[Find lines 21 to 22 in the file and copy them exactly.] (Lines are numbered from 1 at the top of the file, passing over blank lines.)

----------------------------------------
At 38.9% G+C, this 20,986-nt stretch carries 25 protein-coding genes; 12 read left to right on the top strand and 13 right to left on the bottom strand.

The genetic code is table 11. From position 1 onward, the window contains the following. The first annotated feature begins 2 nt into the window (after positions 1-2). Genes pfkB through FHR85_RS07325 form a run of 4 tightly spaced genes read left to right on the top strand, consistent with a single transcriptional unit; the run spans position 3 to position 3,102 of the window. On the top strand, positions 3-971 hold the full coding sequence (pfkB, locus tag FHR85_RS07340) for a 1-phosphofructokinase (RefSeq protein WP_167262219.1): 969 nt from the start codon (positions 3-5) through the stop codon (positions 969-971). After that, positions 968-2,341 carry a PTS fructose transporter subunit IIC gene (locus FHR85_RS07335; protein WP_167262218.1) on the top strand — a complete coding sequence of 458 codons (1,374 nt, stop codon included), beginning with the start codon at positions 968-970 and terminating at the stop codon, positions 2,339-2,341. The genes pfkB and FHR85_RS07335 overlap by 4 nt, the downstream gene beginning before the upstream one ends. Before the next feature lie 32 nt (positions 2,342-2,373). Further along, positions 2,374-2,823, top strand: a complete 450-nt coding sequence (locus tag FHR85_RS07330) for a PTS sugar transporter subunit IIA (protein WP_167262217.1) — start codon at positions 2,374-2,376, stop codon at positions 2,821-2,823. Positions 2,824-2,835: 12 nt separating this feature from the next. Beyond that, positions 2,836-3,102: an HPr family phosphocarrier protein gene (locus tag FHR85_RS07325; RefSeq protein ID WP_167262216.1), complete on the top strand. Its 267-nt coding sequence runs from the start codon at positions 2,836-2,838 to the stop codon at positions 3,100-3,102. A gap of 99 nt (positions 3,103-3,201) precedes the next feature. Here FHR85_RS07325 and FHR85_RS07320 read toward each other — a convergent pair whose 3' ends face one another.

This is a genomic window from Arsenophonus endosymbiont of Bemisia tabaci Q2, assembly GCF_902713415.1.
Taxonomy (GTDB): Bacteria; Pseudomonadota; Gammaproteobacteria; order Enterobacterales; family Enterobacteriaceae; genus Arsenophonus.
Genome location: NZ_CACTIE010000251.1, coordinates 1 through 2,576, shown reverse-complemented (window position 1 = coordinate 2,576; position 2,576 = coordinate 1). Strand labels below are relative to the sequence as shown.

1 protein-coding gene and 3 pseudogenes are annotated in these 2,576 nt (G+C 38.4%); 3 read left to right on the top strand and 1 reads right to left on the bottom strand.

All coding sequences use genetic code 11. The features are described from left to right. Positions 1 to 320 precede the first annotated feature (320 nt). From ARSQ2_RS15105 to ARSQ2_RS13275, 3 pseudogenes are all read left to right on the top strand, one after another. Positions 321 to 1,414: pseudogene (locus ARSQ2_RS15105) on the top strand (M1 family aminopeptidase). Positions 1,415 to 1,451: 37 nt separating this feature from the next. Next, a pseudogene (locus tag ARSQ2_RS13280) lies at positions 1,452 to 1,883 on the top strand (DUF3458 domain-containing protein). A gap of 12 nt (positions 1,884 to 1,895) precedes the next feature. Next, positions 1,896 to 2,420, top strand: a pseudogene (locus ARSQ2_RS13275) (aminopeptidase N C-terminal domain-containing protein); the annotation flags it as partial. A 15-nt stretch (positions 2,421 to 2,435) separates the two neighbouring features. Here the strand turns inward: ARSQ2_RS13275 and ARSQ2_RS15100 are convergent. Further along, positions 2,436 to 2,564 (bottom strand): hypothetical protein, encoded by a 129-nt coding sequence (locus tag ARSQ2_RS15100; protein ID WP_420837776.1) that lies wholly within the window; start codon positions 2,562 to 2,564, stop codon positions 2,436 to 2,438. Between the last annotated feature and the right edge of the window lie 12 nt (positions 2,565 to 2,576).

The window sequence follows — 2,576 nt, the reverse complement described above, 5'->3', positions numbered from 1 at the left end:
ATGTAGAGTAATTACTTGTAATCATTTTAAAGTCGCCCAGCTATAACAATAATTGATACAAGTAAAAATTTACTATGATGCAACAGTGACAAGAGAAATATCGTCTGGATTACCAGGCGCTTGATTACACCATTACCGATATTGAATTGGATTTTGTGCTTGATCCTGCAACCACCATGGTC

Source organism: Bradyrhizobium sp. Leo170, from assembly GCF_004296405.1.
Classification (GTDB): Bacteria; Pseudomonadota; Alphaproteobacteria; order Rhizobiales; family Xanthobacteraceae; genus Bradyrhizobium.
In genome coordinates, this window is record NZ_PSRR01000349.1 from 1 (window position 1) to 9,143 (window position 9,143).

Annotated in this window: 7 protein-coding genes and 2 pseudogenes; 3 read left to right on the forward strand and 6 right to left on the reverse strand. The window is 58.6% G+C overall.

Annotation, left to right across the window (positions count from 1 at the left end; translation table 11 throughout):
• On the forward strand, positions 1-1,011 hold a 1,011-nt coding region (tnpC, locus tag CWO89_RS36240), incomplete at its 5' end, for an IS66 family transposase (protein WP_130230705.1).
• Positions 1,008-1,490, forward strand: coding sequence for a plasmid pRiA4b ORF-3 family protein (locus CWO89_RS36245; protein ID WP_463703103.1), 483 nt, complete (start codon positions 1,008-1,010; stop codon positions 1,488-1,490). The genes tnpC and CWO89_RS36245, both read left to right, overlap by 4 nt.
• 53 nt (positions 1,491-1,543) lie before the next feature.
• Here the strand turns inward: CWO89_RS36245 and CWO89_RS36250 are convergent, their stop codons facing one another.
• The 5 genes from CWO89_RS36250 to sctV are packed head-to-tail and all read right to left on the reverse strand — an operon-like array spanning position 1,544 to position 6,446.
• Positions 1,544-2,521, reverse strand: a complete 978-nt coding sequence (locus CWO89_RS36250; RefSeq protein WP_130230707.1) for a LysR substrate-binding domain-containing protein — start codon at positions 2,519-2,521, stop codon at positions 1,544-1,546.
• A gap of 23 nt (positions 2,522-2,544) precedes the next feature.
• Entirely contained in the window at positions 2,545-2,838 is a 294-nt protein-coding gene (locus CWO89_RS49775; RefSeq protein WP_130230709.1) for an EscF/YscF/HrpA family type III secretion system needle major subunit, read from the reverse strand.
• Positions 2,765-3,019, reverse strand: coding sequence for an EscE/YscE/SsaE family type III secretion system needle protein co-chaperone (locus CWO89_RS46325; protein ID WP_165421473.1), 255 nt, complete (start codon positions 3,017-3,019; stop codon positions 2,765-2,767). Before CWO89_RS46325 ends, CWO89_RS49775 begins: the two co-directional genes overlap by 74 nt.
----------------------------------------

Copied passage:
• A gap of 23 nt (positions 2,522-2,544) precedes the next feature.
• Entirely contained in the window at positions 2,545-2,838 is a 294-nt protein-coding gene (locus CWO89_RS49775; RefSeq protein WP_130230709.1) for an EscF/YscF/HrpA family type III secretion system needle major subunit, read from the reverse strand.